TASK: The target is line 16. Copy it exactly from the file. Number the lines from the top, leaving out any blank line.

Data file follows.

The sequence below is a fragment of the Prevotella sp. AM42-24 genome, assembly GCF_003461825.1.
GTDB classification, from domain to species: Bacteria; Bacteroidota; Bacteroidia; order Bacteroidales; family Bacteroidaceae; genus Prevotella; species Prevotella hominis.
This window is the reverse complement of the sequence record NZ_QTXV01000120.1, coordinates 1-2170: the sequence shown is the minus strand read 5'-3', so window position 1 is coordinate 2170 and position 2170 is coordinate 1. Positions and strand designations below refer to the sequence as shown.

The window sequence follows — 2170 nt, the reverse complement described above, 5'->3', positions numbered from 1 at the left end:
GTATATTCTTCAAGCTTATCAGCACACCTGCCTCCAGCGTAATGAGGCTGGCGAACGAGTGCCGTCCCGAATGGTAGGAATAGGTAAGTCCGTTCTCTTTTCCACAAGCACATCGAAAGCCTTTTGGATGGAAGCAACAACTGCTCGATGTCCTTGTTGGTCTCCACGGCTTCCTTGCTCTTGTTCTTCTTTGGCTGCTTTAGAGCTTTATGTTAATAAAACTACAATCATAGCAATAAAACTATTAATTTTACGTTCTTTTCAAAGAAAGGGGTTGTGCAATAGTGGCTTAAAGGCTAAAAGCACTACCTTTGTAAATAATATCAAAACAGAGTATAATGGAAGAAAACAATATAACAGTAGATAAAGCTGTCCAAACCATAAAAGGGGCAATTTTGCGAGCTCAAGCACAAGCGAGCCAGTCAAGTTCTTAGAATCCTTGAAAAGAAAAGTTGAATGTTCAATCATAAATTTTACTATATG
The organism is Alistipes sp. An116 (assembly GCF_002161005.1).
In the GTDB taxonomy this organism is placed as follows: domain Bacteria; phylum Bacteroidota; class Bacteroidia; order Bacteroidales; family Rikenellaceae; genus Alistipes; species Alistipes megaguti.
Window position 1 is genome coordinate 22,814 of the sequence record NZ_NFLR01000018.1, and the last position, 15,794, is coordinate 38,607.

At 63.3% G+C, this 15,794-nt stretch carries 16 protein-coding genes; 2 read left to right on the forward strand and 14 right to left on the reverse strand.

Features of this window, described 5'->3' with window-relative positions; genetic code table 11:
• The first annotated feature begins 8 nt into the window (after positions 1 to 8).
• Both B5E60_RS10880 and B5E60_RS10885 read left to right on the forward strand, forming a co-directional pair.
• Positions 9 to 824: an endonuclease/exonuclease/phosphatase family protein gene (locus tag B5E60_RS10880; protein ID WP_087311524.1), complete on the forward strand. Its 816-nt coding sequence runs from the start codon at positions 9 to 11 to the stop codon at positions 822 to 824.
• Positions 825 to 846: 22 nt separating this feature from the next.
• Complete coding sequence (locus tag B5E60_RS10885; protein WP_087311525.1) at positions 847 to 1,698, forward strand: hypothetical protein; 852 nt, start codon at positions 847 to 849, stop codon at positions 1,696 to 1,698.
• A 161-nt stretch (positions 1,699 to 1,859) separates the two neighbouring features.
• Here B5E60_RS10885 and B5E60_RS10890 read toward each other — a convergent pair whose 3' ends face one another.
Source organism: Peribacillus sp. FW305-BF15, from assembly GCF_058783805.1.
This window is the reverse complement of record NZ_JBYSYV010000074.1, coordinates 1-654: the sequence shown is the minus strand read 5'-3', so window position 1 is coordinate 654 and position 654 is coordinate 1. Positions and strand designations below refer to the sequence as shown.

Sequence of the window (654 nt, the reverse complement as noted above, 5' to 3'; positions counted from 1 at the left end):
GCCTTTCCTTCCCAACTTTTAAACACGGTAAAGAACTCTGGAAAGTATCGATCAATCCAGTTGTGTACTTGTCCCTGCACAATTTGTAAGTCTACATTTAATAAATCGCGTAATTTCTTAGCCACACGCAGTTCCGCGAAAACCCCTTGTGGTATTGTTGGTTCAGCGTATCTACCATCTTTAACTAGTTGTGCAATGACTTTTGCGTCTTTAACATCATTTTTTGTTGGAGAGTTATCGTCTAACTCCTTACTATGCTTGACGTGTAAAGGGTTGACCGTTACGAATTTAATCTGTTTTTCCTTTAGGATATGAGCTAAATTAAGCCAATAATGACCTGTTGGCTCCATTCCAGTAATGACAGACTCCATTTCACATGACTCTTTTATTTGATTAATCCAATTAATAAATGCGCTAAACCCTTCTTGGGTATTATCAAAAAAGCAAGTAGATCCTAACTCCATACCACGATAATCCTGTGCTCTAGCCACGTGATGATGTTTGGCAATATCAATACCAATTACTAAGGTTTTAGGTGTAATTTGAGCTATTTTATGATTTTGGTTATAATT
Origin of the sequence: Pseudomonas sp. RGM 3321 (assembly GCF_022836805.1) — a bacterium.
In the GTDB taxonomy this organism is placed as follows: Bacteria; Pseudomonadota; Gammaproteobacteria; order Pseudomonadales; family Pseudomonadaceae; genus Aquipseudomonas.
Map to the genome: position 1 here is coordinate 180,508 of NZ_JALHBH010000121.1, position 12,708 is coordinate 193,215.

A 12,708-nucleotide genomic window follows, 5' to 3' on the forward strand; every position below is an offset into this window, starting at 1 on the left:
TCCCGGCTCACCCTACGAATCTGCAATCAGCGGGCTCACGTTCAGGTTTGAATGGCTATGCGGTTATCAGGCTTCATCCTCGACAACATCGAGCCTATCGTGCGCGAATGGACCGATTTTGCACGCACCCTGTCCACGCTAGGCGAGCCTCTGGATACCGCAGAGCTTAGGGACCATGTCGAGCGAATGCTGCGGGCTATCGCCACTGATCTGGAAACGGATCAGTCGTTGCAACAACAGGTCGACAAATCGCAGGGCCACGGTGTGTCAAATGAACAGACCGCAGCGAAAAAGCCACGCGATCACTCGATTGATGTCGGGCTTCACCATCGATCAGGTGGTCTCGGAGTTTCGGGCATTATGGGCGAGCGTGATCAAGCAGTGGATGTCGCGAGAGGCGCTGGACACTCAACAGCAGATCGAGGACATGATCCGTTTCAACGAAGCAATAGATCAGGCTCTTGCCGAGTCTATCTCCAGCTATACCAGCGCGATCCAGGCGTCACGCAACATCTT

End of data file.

• A 161-nt stretch (positions 1,699 to 1,859) separates the two neighbouring features.